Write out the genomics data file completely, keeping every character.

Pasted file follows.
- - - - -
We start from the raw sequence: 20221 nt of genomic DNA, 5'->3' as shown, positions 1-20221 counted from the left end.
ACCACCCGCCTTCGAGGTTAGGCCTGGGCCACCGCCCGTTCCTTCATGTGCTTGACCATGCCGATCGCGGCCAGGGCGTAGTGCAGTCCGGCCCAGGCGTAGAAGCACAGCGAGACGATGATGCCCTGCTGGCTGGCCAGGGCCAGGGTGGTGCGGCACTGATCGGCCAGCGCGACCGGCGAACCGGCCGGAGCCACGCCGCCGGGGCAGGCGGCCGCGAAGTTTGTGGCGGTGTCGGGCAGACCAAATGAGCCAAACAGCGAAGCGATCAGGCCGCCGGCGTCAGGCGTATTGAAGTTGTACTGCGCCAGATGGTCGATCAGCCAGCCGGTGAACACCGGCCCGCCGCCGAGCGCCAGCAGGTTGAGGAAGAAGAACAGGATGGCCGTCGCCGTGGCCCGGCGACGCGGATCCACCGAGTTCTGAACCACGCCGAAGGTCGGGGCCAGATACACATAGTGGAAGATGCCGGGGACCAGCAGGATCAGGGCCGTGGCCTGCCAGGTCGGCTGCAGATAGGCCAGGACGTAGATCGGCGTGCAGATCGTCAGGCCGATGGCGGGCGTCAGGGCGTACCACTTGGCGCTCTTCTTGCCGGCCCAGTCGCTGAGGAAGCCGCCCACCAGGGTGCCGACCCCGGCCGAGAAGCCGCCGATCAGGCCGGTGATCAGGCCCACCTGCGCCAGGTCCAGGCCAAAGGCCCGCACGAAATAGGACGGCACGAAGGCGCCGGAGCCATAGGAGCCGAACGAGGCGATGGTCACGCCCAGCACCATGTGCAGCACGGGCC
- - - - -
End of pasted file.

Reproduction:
We start from the raw sequence: 20221 nt of genomic DNA, 5'->3' as shown, positions 1-20221 counted from the left end.
ACCACCCGCCTTCGAGGTTAGGCCTGGGCCACCGCCCGTTCCTTCATGTGCTTGACCATGCCGATCGCGGCCAGGGCGTAGTGCAGTCCGGCCCAGGCGTAGAAGCACAGCGAGACGATGATGCCCTGCTGGCTGGCCAGGGCCAGGGTGGTGCGGCACTGATCGGCCAGCGCGACCGGCGAACCGGCCGGAGCCACGCCGCCGGGGCAGGCGGCCGCGAAGTTTGTGGCGGTGTCGGGCAGACCAAATGAGCCAAACAGCGAAGCGATCAGGCCGCCGGCGTCAGGCGTATTGAAGTTGTACTGCGCCAGATGGTCGATCAGCCAGCCGGTGAACACCGGCCCGCCGCCGAGCGCCAGCAGGTTGAGGAAGAAGAACAGGATGGCCGTCGCCGTGGCCCGGCGACGCGGATCCACCGAGTTCTGAACCACGCCGAAGGTCGGGGCCAGATACACATAGTGGAAGATGCCGGGGACCAGCAGGATCAGGGCCGTGGCCTGCCAGGTCGGCTGCAGATAGGCCAGGACGTAGATCGGCGTGCAGATCGTCAGGCCGATGGCGGGCGTCAGGGCGTACCACTTGGCGCTCTTCTTGCCGGCCCAGTCGCTGAGGAAGCCGCCCACCAGGGTGCCGACCCCGGCCGAGAAGCCGCCGATCAGGCCGGTGATCAGGCCCACCTGCGCCAGGTCCAGGCCAAAGGCCCGCACGAAATAGGACGGCACGAAGGCGCCGGAGCCATAGGAGCCGAACGAGGCGATGGTCACGCCCAGCACCATGTGCAGCACGGGCC